Welcome to The Hub for online Jewish classes and events. Find an upcoming event hosted by Jewish organizations across the world, or explore our on-demand section to view recordings of past events.

Loading Events

Mishnah Berachot: On the Meaning of Prayer

Hosted By: Jewish Study Center

How should Jews pray? How can we use our words to reach toward a connection with God? And what are we supposed to do if we’re late to services? The ancient sages whose writings are collected in the Mishnah struggled with some of the same concerns we struggle with today. In this class, we’ll study a selection of juicy passages (in translation) from the first tractate of the Mishnah – Mishnah Berachot (“blessings”) – and other sources that focus on how, when, and why we pray. We’ll try to unpack the rabbis’ approach to biblical interpretation and legal analysis, as well as the meaning and relevance of their pronouncements for our own efforts to connect with the Divine.

The event listed here is hosted by a third party. My Jewish Learning/70 Faces Media is not responsible for its content or for errors in the listing.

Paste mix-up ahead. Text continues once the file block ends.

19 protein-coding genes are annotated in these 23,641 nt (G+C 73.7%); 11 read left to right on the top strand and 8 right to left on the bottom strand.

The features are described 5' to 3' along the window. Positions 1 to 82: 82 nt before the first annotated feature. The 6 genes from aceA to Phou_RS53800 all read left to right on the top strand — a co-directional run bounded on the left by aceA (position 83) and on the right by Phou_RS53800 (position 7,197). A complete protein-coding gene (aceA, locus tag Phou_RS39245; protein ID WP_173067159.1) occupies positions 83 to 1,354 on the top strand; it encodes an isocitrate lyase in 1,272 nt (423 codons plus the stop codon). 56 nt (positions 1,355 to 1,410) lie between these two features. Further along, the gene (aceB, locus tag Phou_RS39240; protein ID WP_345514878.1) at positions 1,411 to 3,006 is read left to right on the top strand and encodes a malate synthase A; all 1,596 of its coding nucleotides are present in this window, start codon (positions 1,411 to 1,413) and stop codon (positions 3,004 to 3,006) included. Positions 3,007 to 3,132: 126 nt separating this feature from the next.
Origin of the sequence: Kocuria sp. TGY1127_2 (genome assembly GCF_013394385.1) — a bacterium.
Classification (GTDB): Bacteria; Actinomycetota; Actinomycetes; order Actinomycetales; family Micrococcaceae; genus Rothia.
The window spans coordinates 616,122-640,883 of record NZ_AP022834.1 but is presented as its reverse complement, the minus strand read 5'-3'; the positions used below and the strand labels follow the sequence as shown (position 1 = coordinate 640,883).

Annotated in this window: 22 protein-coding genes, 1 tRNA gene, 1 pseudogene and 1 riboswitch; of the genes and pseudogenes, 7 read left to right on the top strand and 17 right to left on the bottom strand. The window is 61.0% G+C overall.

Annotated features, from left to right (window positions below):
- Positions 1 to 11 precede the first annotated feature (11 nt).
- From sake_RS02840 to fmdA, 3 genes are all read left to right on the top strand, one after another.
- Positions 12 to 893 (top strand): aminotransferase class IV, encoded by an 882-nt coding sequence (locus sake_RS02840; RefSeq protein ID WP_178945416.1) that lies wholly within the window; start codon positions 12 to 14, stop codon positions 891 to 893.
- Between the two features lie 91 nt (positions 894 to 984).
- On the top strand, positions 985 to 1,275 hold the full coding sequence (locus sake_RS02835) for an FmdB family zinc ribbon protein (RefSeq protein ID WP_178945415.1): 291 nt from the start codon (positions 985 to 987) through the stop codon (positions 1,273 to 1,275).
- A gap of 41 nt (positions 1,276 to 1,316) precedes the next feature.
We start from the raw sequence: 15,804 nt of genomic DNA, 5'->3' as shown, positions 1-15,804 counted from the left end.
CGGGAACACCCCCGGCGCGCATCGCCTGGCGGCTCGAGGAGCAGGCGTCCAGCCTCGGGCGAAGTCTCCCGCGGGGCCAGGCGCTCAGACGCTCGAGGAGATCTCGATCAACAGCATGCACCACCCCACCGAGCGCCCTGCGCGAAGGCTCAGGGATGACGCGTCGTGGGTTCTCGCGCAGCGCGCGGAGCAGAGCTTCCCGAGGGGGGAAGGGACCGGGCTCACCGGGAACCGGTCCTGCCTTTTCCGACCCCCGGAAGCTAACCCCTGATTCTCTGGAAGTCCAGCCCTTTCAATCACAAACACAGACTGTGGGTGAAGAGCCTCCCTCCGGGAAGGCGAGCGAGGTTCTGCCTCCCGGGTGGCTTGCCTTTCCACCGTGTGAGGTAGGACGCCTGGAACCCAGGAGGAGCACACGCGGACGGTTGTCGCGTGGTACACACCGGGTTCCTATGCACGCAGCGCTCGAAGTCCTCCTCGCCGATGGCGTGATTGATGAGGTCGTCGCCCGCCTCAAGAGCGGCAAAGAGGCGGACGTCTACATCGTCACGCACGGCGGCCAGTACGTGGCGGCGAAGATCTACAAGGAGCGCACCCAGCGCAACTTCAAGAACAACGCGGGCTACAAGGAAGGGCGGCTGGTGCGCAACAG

Jewish Study Center

The Jewish Study Center offers a wide array of classes and programs of Jewish content and invites anyone, regardless of background, to learn, grow and socialize with our community of learners. Our classes include text study in Bible, Mishna, Talmud, and Midrash, as well as courses in Jewish arts and culture, ethics, history, and philosophy. Courses regularly apply Jewish tradition to issues of social action, politics, interpersonal relationships, and work.
See all events from this host

Discover More

Shacharit: The Jewish Morning Prayer Service

An outline of the prayers recited by Jews all over the world every morning.

How to Choose a Siddur, or Jewish Prayer Book

It helps to know what lies behind the muted bindings and the denominational labels of today's wide array of possibilities.

Is Bar/Bat Mitzvah a Communal or Personal Rite?

The bar/bat mitzvah service now focuses on the child as individual, but the synagogue community should not suffer.